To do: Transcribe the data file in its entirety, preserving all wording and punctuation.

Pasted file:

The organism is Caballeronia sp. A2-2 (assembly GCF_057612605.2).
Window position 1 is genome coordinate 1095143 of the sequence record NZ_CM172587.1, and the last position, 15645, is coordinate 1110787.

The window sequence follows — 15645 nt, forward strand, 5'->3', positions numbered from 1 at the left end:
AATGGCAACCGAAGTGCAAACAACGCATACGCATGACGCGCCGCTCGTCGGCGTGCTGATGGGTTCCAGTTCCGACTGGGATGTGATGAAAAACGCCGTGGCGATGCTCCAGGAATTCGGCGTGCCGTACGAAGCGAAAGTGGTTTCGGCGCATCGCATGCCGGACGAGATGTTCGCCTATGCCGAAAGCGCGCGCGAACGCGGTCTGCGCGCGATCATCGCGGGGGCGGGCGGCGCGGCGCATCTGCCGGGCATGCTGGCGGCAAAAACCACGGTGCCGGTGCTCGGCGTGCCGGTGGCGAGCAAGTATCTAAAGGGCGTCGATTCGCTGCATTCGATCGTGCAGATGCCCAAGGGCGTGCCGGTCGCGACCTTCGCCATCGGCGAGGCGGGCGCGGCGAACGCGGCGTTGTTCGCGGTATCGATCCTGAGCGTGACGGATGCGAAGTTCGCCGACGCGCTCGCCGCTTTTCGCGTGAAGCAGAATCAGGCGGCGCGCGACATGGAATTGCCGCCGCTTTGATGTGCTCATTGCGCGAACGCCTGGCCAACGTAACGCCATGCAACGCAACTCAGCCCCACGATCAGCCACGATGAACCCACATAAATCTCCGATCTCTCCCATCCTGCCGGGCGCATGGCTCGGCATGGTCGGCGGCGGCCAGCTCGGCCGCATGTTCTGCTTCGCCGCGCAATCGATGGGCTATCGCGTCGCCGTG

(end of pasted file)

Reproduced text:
The organism is Caballeronia sp. A2-2 (assembly GCF_057612605.2).
Window position 1 is genome coordinate 1095143 of the sequence record NZ_CM172587.1, and the last position, 15645, is coordinate 1110787.

The window sequence follows — 15645 nt, forward strand, 5'->3', positions numbered from 1 at the left end:
AATGGCAACCGAAGTGCAAACAACGCATACGCATGACGCGCCGCTCGTCGGCGTGCTGATGGGTTCCAGTTCCGACTGGGATGTGATGAAAAACGCCGTGGCGATGCTCCAGGAATTCGGCGTGCCGTACGAAGCGAAAGTGGTTTCGGCGCATCGCATGCCGGACGAGATGTTCGCCTATGCCGAAAGCGCGCGCGAACGCGGTCTGCGCGCGATCATCGCGGGGGCGGGCGGCGCGGCGCATCTGCCGGGCATGCTGGCGGCAAAAACCACGGTGCCGGTGCTCGGCGTGCCGGTGGCGAGCAAGTATCTAAAGGGCGTCGATTCGCTGCATTCGATCGTGCAGATGCCCAAGGGCGTGCCGGTCGCGACCTTCGCCATCGGCGAGGCGGGCGCGGCGAACGCGGCGTTGTTCGCGGTATCGATCCTGAGCGTGACGGATGCGAAGTTCGCCGACGCGCTCGCCGCTTTTCGCGTGAAGCAGAATCAGGCGGCGCGCGACATGGAATTGCCGCCGCTTTGATGTGCTCATTGCGCGAACGCCTGGCCAACGTAACGCCATGCAACGCAACTCAGCCCCACGATCAGCCACGATGAACCCACATAAATCTCCGATCTCTCCCATCCTGCCGGGCGCATGGCTCGGCATGGTCGGCGGCGGCCAGCTCGGCCGCATGTTCTGCTTCGCCGCGCAATCGATGGGCTATCGCGTCGCCGTG